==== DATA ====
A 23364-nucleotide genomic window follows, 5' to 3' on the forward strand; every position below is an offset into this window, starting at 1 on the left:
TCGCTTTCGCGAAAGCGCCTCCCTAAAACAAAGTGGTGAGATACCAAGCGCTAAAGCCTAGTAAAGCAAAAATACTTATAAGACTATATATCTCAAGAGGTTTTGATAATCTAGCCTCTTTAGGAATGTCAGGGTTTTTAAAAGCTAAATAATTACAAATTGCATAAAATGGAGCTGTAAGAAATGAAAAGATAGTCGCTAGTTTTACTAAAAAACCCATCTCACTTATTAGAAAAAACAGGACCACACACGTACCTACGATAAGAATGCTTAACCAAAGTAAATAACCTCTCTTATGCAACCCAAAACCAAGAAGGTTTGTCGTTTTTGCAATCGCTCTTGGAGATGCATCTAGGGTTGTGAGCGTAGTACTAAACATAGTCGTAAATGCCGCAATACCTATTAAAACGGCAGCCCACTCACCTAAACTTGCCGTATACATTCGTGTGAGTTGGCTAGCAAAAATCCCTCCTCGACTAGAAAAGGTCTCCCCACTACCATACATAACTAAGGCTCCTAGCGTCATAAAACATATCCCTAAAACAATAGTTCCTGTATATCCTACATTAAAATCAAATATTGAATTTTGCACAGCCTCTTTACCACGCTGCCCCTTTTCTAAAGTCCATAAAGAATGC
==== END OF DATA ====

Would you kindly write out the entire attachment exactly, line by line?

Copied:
A 23364-nucleotide genomic window follows, 5' to 3' on the forward strand; every position below is an offset into this window, starting at 1 on the left:
TCGCTTTCGCGAAAGCGCCTCCCTAAAACAAAGTGGTGAGATACCAAGCGCTAAAGCCTAGTAAAGCAAAAATACTTATAAGACTATATATCTCAAGAGGTTTTGATAATCTAGCCTCTTTAGGAATGTCAGGGTTTTTAAAAGCTAAATAATTACAAATTGCATAAAATGGAGCTGTAAGAAATGAAAAGATAGTCGCTAGTTTTACTAAAAAACCCATCTCACTTATTAGAAAAAACAGGACCACACACGTACCTACGATAAGAATGCTTAACCAAAGTAAATAACCTCTCTTATGCAACCCAAAACCAAGAAGGTTTGTCGTTTTTGCAATCGCTCTTGGAGATGCATCTAGGGTTGTGAGCGTAGTACTAAACATAGTCGTAAATGCCGCAATACCTATTAAAACGGCAGCCCACTCACCTAAACTTGCCGTATACATTCGTGTGAGTTGGCTAGCAAAAATCCCTCCTCGACTAGAAAAGGTCTCCCCACTACCATACATAACTAAGGCTCCTAGCGTCATAAAACATATCCCTAAAACAATAGTTCCTGTATATCCTACATTAAAATCAAATATTGAATTTTGCACAGCCTCTTTACCACGCTGCCCCTTTTCTAAAGTCCATAAAGAATGC